The announcement yesterday's of the discovery of a botnet command and control database of user credentials for Facebook, Twitter, Yahoo, ADP and others is just the latest in a trend going back several years. You can't trust Internet services to protect your passwords; you have to protect them yourself.
This new revelation is actually rather minor compared to many others from recent years for reasons explained by Webroot in a blog entry: the number (2 million credentials) is actually small compared to many of the others, with the king of the hill being the Adobe breach of as many as 150 million credentials.
Trustwave, the company that found the botnet and password database, isn't publishing it, but other databases are publicly available and you can search them. But there are two sites I have found that let you search across multiple databases.
Troy Hunt's Have I been pwned? consolidates the databases from five major breaches for a single search:
Enter your email address and haveibeenpwned.com searches all of them and reports back. One of my addresses was in the Adobe database, but I knew that already:
I changed the password a while ago and hadn't used it on other sites.
As Hunt explains in a blog entry announcing the site, he built it in large part as an exercise to in using certain Windows Azure technologies, but he believes in the service and wants to make the site as useful as is practical. He says he has plans to add new databases as they come available and new features such as a service to alert you in case your email address shows up in a database and the ability to search on a whole domain (such as '@zdnet.com').
The other site, Should I Change My Password?, is mostly a front-end for pay services. The site already has the email alert service, which they call Email Watchdog, and which appears to be free. But if you simply search for an address and it's in one of their databases they won't give you any detail, just the fact that it was in a database:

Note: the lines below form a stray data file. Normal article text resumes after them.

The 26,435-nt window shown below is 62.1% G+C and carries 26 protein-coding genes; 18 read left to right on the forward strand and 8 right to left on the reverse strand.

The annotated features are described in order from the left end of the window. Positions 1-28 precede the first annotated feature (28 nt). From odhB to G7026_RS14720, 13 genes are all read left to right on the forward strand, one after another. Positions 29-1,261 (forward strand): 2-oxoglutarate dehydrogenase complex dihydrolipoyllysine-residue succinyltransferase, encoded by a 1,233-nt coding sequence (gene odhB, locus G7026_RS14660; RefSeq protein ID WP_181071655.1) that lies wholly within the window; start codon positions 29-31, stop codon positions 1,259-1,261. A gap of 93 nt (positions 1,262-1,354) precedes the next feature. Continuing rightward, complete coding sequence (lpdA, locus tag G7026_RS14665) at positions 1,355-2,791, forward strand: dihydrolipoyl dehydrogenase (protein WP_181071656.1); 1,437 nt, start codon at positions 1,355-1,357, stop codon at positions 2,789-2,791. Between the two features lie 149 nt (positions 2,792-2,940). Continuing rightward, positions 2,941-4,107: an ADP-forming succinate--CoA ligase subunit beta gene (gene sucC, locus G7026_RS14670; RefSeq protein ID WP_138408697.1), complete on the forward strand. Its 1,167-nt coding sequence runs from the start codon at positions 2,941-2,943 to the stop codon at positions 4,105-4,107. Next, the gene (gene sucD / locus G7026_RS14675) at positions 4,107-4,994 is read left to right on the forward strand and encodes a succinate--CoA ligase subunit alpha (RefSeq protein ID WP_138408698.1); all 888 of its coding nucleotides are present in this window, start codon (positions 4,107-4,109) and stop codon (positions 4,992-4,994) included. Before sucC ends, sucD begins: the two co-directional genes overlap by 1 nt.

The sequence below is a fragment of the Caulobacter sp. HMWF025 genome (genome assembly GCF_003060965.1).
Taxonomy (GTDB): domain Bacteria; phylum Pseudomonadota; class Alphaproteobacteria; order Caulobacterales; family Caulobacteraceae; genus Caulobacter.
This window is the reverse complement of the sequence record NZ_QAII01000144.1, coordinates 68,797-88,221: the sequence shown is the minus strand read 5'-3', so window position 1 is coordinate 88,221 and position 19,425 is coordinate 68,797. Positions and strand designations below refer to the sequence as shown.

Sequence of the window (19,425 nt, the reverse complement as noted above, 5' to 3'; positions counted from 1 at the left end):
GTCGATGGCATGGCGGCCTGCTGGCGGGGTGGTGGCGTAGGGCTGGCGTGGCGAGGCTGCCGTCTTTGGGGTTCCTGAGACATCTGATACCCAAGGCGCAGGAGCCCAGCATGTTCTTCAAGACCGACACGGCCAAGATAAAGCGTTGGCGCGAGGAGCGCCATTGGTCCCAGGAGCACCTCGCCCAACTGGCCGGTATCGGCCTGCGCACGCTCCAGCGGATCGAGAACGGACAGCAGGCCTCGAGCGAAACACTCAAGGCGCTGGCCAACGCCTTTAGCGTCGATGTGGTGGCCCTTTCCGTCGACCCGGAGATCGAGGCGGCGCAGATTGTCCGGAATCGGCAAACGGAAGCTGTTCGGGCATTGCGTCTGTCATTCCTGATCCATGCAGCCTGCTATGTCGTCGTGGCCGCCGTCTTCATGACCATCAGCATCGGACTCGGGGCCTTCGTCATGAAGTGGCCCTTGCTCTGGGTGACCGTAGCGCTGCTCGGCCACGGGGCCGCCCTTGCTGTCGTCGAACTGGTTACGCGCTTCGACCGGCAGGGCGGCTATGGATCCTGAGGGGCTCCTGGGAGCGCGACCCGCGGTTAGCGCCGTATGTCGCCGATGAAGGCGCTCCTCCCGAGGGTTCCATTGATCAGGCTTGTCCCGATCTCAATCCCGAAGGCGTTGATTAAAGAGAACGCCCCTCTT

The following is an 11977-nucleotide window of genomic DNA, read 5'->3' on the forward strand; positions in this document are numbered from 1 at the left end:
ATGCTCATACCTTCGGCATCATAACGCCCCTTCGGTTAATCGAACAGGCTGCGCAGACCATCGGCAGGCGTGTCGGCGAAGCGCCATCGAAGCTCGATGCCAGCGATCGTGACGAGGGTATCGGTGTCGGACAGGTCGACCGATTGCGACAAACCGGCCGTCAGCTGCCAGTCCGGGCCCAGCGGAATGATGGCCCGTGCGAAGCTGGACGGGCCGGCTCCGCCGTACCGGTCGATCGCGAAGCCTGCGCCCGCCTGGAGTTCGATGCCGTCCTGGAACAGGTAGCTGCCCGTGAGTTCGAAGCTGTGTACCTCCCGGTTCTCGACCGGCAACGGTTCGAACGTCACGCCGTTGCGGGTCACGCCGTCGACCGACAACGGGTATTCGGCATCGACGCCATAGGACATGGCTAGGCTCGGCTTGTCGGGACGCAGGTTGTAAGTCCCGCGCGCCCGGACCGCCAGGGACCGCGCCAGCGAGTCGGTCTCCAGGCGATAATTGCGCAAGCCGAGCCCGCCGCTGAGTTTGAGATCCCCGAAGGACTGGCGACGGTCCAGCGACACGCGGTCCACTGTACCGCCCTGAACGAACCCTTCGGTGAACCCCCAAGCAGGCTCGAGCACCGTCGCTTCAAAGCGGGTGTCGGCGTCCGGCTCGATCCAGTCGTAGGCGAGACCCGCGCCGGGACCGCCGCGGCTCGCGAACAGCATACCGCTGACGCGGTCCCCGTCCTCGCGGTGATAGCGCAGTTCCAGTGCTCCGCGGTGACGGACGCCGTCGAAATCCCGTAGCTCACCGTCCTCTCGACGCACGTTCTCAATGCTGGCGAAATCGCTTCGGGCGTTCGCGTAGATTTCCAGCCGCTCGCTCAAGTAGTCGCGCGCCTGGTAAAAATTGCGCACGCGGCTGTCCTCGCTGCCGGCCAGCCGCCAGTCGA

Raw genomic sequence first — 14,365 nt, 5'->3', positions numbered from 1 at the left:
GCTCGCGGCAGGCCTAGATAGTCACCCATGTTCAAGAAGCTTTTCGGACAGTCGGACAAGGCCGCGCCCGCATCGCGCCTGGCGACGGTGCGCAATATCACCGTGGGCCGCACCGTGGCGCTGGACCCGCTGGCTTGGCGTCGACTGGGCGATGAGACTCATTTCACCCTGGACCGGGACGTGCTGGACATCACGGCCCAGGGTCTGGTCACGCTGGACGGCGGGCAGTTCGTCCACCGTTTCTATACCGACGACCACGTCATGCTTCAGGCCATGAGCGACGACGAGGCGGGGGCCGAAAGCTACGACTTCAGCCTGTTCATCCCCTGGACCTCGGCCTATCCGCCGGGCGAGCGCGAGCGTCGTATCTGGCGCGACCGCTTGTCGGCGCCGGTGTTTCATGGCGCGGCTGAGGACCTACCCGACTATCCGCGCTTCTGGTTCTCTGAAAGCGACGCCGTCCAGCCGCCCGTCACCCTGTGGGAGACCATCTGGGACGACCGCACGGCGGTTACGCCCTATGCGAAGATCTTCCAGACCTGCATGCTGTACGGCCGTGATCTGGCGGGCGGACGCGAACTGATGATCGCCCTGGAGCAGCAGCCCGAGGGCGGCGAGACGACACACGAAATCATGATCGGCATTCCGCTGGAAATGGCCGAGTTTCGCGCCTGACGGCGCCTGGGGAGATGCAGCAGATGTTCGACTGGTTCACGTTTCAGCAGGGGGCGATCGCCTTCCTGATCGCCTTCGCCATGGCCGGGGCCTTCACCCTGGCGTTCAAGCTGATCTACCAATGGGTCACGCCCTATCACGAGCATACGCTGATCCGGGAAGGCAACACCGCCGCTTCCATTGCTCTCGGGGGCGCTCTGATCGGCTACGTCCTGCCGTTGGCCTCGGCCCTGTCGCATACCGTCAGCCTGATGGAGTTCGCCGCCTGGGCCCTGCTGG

It seems odd that they "...can't tell you which breach your email address was compromised in" as they say in their FAQ. haveibeenpwned.com has no trouble providing this information, as it is stored in their database for each breached record. shouldichangemypassword.com only stores a hash of the password email address, the date of the last compromise and the number of times it was compromised (i.e., presumably, the number of databases in which it was found). This seems less useful. If I learn from haveibeenpwned.com that my Adobe account was breached then I only have to change that password.
Perhaps shouldichangemypassword.com (a service of Avalanche Technology Group) will give you this detail as part of one of their pay services which they push
Regardless of your status on any of these databases, the only good strategy is to have strong and separate passwords for all services you use. Remembering all that is not humanly possible, so you'll need a password manager. I use LastPass, others I know use 1Password and RoboForm, and there are many others. I hope to write more about password managers soon.